Scientific Research Many of the ‘greats’ of fossil fish palaeontology (many of which I first encountered by collecting stickers for the Palaeoichthyology Attax Panini sticker book) have contemplated Sagenodus. Everyone’s favourite first director of the Natural History Museum, Richard Owen first described Sagenodus. Agassiz, Woodward, Romer and even Edward Drinker Cope took a punt at the group, creating a few synonyms along the way. Trust me when I say, none of them had much of interest to say about Sagenodus, unless technical comparisons of ridge length and spacing, ridge width/height ratios and extent of denticulation on labial margins float your boat. Sagenodus was in the running for being one of the earliest lungfishes, but newer discoveries have heavens above is anyone still reading this?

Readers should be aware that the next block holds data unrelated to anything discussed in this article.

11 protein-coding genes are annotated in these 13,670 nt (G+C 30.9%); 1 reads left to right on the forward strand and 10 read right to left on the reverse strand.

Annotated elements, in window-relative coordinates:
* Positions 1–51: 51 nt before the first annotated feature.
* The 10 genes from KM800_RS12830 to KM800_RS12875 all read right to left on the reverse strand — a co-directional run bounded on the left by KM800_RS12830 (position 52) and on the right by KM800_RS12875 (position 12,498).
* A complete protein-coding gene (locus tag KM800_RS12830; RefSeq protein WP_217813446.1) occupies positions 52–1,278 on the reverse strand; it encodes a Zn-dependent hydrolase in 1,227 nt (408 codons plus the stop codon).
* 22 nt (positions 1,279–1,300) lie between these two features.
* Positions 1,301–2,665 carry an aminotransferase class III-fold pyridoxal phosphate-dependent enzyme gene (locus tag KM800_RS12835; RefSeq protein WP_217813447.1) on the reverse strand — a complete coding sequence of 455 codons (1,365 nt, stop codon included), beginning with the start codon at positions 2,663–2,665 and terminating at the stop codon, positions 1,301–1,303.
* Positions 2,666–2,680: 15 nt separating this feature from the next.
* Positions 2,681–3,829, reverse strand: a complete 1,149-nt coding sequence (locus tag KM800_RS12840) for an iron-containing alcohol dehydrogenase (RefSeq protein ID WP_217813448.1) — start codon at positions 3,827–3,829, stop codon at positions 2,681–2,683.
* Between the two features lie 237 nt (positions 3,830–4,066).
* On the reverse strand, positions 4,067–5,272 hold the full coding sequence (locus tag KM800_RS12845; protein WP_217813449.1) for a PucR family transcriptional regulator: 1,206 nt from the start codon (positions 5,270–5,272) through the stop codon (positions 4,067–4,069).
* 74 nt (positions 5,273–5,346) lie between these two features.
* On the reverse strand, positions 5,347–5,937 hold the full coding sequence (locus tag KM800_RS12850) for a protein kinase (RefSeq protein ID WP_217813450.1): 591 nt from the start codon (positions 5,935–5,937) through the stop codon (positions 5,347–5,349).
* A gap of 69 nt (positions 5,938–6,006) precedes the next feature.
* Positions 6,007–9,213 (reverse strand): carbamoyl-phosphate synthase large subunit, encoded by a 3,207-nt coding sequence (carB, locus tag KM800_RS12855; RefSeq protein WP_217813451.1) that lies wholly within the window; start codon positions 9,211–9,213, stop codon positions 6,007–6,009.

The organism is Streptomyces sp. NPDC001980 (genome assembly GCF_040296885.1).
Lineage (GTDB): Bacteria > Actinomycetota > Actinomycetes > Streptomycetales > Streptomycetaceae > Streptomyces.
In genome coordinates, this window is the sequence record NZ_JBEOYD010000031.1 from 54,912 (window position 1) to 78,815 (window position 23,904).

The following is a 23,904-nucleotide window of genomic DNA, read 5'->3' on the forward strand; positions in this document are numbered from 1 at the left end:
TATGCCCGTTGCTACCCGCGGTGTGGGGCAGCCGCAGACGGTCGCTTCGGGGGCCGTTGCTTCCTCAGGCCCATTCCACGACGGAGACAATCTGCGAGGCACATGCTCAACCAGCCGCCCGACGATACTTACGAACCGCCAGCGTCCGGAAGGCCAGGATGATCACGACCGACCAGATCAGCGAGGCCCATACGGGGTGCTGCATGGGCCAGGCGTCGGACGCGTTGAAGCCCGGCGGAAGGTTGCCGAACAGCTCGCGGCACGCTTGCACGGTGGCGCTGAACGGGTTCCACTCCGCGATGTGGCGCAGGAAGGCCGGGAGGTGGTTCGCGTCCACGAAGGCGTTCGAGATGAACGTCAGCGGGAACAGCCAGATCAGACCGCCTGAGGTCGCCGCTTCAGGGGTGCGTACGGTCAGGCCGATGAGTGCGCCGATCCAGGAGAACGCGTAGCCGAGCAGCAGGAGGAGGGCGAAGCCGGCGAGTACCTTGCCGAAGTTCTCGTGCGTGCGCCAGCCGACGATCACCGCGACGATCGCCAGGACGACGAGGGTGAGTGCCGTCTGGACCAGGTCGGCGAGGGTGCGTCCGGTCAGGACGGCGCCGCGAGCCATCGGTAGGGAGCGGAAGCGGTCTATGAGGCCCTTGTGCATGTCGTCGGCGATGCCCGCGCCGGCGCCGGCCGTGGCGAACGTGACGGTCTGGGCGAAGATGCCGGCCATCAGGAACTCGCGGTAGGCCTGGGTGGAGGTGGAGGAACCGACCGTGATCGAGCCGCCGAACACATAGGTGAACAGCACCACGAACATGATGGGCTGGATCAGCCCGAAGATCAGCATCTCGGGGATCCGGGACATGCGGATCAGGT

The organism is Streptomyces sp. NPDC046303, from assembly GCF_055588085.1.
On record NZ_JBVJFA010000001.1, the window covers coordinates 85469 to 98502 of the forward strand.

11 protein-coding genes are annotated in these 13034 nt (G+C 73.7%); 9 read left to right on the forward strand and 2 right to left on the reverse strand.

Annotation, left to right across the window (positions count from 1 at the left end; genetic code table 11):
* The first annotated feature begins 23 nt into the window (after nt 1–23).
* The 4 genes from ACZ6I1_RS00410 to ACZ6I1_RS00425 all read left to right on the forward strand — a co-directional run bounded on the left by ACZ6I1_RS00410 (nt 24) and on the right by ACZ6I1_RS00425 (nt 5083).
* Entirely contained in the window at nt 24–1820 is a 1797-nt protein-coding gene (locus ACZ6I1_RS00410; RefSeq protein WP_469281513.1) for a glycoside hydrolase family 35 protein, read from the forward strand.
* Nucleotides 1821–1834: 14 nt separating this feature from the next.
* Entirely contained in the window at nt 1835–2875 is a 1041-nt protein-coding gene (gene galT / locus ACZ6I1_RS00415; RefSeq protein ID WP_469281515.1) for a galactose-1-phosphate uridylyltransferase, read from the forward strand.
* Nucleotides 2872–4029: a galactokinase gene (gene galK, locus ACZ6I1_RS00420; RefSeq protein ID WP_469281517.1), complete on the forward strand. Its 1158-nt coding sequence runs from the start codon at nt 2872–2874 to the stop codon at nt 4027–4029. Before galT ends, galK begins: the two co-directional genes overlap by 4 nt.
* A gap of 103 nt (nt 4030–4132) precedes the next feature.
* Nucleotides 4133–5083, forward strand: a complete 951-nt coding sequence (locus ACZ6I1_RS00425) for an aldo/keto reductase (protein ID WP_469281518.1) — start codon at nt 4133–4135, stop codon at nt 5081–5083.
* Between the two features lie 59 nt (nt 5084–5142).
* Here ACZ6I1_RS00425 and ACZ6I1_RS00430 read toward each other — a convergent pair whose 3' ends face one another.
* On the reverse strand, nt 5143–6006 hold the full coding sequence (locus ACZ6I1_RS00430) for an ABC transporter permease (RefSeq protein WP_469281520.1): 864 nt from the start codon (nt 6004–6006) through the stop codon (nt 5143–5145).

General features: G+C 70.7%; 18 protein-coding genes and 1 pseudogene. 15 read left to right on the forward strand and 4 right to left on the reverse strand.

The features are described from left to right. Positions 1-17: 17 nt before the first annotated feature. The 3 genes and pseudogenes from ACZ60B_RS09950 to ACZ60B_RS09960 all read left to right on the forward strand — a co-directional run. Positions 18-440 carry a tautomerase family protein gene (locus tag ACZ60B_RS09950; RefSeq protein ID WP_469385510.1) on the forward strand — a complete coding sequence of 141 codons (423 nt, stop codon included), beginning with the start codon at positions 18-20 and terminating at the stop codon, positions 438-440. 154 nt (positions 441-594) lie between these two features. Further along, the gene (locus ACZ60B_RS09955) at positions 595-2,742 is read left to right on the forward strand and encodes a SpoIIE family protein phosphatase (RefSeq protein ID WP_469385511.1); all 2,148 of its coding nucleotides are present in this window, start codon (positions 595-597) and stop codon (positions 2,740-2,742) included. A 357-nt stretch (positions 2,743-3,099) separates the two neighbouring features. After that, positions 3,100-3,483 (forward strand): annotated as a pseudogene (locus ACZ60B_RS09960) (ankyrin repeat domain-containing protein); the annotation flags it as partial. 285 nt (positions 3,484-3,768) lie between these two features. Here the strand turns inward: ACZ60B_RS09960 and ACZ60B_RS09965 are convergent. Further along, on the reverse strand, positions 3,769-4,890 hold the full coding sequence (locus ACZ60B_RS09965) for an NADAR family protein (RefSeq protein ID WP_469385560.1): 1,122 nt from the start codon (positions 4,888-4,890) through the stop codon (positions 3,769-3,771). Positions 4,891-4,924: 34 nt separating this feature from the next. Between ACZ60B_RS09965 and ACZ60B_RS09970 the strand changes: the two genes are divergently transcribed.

In Society I did actually have the Panini sticker book- Dinosaurs Prehistoric Animals. The excellent Love in the Time of Chasmosaurus blog has scans of some of the pages including such wonders as ‘Dinosaurs of the Air’ and ‘Dinosaurs of the Sea’ which of course, every precocious dinosaur nerd knew to be incorrect. You’ll also spot that Richard Owen was actually featured as a sticker so I was only half lying above. Being interested in palaeontology from an early age, I clearly wasn’t happy with the dodgy content of Panini’s sticker book so using duplicate stickers I had from the book, I wrote a palaeontology book, with my own more accurate and professional interpretations:

    Image (C) Dinosaur Spotting Handbook by Mark Carnall aged 8

    PRECOCIOUS (C) Dinosaur Spotting Handbook by Mark Carnall aged 10.

    (C) Dinosaur Spotting Handbook by Mark Carnall aged 10.

    Pigeon sized teeth (C) Dinosaur Spotting Handbook by Mark Carnall aged 10.

    (C) Dinosaur Spotting Handbook by Mark Carnall aged 10.

    More than 20 years later, SAME OLD SCHTICK. (C) Dinosaur Spotting Handbook by Mark Carnall aged 10.